Thirty years ago, we joined PCC because of its healthy food selection and support of local farms. This was a refreshing contrast to most other grocery stores that were playing coupon games with inferior products. PCC discounts were based on membership and coupons weren’t necessary. PCC minimized games and maximized quality. Imagine my dismay (actually anger) when I peeked at my receipt from PCC for the “Buy One, Get One Free” offer for Coho salmon, only to find out how dumb I have been for not checking my receipt properly in the past. I joined PCC before anyone asked for an email address. Apparently, the above type of offer required me to activate an offer extended through an email. I don’t want PCC to send me emails I have to activate in order to be treated properly in the store when I am a 30-year loyal member/owner already. I am mad at myself for trusting your discount offers were occurring automatically because I believe everyone should review their receipts. I guess I just believed in PCC’s ethics so much that it didn’t occur to me this game would be played on me in your store. Super disappointed.

PCC replies: We are sorry to hear you are disappointed with the membership program and specifically the member-only offers.

When PCC decided to revise the membership program, the decision was made to communicate with members via email and send digital offers instead of mailers. There are a few reasons why we made this decision. One was because it is incredibly expensive to print and send coupons. We wanted to be able to increase the offers we give our members, but we also couldn’t afford to increase the postage and printing to do that. Two, as part of our commitment to environmental responsibility, we wanted to decrease the amount of paper that we put into the world. And third, we wanted to be able to be nimble and bring unique offers to our members on quick timelines.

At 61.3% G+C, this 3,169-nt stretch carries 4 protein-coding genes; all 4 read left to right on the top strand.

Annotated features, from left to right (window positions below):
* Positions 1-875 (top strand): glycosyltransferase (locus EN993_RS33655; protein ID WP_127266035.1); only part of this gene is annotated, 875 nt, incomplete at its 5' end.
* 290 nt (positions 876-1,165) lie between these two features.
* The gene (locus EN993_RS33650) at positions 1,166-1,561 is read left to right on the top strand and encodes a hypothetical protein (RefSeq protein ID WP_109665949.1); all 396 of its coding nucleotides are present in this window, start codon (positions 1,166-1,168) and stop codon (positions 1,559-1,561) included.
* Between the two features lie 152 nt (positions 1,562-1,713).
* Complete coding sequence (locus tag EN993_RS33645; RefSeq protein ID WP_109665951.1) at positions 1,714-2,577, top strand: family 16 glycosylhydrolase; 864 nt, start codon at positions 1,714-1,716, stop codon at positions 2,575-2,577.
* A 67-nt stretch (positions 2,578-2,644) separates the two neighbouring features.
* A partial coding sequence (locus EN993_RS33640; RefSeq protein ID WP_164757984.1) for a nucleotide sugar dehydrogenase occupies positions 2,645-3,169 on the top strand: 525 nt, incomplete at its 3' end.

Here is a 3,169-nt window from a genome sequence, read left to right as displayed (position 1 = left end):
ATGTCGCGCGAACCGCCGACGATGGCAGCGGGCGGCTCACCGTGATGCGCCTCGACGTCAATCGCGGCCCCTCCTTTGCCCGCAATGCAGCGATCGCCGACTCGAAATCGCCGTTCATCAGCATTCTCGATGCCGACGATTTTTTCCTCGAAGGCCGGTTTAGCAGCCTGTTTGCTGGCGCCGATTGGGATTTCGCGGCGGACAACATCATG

We have exceeded 100,000 members, which is the largest member base of any grocery co-op in the United States. As you can imagine, finding a program that worked for everyone was definitely a challenge. We are constantly looking for ways to improve the member experience and appreciate that you shared your feedback.

Also in this issue

Home stretch for PCC’s first sustainability goals

See the progress PCC has made on the ambitious 5-year sustainability goals announced in 2018 and where the challenges remain.

Lactose intolerance over time

By some estimates, up to 75% of the global population loses the ability to digest lactose at some point, many not until mid to late adulthood. Our Bastyr University correspondent shares the latest research.

A new era for a small planet

Fifty years after “Diet for a Small Planet” changed eating habits and lives, Frances Moore Lappé and Anna Lappé have a message of hope and resilience for today’s world.